Day 20: How to Draw a Unicorn
"What are Canadians googling while on coronavirus lockdown?" is the title of an article from today's The Star (Note: for the confused out there, today is the day that followed yesterday, which happened immediately before. If you are having trouble with the concepts of before or followed, read Through the Looking-Glass and What Alice Found There or Alice's Adventures in Wonderland. They might help. Or not.).
There are some predictable searches there. Some are about COVID-19 facts; others are recipes and how-tos. Many of them centre on making bread or pizza. These explain the total absence of yeast I mentioned a few days ago. But the search that caught my eye was "how to draw a unicorn." One could draw an infinite variety of things, so why would the most popular search be about drawing unicorns. The search generates a multitude of hits, of which many are YouTube videos showing how to draw cartoonish unicorns. I love unicorns (who doesn't!) and used to draw them all the time. I drew unicorns, mermaids, goddesses, and warrior women who could tame dragons. I spent hours thinking about the drawings, making sketches, and producing illustrations. I liked to finish them in ink. I used a nib pen because I was not allowed to touch my parents' Rapidograph pens (they were too expensive because they were imported and too delicate for someone who "didn't know how to use them properly"). Having to dip my pen made the work much more laborious. Imagine drawing hair or scales, one by one. I remember a particular dragon for which I drew each scale and then painted them in different tones of green and applied gold paint to represent the light shining on it. I worked on it for several weeks and, when I was almost done, my mother gave it a passing glance and declared with a smirk that I might yet become an illustrator. I should make the point that both my parents are artists. My father won the Great National Prize in 1966 in Argentina. To be called an illustrator by either of them was to be dragged down most brutally. Illustrators, you see, are craft people, not artists. I stopped drawing unicorns (and dragons and mermaids) twenty-five years ago. I felt discouraged, and it was the second time in my life that I was led to believe my parents thought I had no talent at all. A few years ago, I discovered several illustrators I admire. I particularly enjoy how they synthesize stories within images. In 2016, I started to take art lessons. I wanted to learn techniques and then specialize in pencil drawing. I have been doing it on and off. I prefer wolves now, but I have drawn at least one mermaid. But I had not drawn a unicorn for many years. I tried it today. I sketched three unicorns in diverse poses. It was more difficult than I remember, but I'm just warming up. After my attempts, I could see why someone would have to Google how to draw a unicorn. Although it seems clear to me that I'm terribly out of practice, I also think that being locked at home is an excellent opportunity to grease those gears again.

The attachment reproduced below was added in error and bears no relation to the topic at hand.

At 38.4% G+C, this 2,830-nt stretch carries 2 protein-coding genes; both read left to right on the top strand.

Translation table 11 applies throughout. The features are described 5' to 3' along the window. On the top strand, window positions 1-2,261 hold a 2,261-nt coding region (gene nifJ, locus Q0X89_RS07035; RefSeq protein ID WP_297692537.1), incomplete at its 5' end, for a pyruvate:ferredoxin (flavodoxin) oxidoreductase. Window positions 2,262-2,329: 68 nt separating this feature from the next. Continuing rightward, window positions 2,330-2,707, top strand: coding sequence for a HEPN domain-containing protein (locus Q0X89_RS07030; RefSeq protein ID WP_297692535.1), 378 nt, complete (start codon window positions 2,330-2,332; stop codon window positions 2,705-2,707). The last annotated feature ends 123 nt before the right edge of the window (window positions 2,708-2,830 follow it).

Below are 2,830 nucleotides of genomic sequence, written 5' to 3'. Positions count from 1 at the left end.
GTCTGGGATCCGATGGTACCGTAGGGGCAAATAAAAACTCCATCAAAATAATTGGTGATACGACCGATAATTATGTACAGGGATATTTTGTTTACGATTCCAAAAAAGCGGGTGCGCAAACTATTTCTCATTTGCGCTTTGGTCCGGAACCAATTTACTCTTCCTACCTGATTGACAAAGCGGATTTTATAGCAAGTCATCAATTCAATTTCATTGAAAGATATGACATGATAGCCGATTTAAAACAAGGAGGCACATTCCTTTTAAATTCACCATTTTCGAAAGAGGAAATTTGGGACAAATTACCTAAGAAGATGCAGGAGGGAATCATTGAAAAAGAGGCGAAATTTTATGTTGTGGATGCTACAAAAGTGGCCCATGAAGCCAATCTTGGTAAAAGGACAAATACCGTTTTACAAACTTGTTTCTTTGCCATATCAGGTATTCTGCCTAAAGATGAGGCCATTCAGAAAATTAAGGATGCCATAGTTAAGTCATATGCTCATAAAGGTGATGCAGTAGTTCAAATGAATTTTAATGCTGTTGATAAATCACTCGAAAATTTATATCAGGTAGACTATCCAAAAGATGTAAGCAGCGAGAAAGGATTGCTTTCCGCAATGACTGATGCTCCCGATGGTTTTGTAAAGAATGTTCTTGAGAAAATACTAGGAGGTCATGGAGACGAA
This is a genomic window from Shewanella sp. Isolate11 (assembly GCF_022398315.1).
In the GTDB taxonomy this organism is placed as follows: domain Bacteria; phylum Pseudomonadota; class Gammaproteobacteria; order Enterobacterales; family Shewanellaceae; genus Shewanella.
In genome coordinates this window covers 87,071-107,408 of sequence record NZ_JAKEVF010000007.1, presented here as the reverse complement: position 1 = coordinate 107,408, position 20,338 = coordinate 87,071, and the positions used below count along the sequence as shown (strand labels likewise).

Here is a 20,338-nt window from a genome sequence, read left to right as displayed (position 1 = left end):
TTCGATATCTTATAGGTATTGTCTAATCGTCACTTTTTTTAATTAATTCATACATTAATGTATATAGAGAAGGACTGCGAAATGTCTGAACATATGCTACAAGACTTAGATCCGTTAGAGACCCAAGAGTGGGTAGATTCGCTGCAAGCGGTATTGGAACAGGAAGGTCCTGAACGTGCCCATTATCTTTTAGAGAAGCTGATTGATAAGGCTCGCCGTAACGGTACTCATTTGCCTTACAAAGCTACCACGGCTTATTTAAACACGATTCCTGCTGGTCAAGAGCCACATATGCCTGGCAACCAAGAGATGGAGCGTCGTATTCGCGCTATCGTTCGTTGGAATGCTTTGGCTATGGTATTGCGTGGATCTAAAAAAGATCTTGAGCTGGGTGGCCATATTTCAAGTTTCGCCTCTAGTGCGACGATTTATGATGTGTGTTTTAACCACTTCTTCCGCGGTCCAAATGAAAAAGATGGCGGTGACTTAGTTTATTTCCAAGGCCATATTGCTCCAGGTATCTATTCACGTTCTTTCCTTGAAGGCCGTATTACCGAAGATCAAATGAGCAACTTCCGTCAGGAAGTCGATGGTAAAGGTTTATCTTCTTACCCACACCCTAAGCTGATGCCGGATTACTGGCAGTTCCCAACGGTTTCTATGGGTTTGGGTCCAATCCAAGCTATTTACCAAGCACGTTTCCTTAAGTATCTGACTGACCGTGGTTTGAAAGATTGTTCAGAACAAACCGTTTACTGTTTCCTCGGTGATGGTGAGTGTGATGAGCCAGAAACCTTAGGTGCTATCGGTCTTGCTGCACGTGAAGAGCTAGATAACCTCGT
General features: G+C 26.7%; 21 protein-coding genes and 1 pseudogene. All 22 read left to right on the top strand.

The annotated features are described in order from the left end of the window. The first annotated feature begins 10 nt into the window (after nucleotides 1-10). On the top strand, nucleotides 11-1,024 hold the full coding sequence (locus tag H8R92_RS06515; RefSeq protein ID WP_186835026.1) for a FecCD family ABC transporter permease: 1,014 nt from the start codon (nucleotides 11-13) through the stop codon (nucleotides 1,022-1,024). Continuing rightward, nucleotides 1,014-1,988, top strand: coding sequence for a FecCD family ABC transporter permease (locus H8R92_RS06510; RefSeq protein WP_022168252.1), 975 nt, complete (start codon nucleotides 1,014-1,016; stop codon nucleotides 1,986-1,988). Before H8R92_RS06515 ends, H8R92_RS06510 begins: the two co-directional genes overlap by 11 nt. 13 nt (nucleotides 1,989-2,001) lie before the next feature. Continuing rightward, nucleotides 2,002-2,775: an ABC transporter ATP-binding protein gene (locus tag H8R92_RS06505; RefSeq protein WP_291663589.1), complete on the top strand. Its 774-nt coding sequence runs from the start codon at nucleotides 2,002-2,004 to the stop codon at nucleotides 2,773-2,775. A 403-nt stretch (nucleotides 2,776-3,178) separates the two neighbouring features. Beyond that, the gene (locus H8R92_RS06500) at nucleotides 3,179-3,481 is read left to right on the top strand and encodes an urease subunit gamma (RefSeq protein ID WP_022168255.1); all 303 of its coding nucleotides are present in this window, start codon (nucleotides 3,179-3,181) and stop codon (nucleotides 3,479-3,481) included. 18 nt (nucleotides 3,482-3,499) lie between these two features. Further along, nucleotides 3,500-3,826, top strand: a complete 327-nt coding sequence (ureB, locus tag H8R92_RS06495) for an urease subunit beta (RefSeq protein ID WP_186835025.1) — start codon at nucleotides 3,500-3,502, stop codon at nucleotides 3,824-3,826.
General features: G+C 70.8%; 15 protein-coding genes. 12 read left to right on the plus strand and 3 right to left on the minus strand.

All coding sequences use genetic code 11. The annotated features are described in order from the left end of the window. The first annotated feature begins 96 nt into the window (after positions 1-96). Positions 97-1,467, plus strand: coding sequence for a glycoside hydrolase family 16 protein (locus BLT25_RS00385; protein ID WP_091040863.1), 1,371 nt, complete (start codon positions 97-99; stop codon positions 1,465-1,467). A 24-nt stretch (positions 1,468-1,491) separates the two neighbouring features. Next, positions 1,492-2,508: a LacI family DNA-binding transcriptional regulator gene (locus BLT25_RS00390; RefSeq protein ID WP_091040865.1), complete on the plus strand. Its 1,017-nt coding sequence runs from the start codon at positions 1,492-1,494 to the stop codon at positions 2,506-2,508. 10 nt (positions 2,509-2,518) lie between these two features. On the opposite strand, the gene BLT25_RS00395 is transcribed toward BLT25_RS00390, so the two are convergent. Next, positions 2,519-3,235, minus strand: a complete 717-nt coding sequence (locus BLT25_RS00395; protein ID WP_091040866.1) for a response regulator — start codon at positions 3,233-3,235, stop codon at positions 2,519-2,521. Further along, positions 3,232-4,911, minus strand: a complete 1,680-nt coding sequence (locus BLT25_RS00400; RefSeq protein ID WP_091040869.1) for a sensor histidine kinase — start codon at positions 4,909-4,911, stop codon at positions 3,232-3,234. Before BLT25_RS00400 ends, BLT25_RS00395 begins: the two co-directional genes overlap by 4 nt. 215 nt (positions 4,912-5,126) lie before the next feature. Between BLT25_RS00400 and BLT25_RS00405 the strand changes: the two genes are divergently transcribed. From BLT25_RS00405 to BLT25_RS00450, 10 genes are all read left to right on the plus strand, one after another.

Although perhaps I should stick with wolves...
Canada cases 13,987
World cases 1,201,591
World deaths 64,703
World recoveries 246,198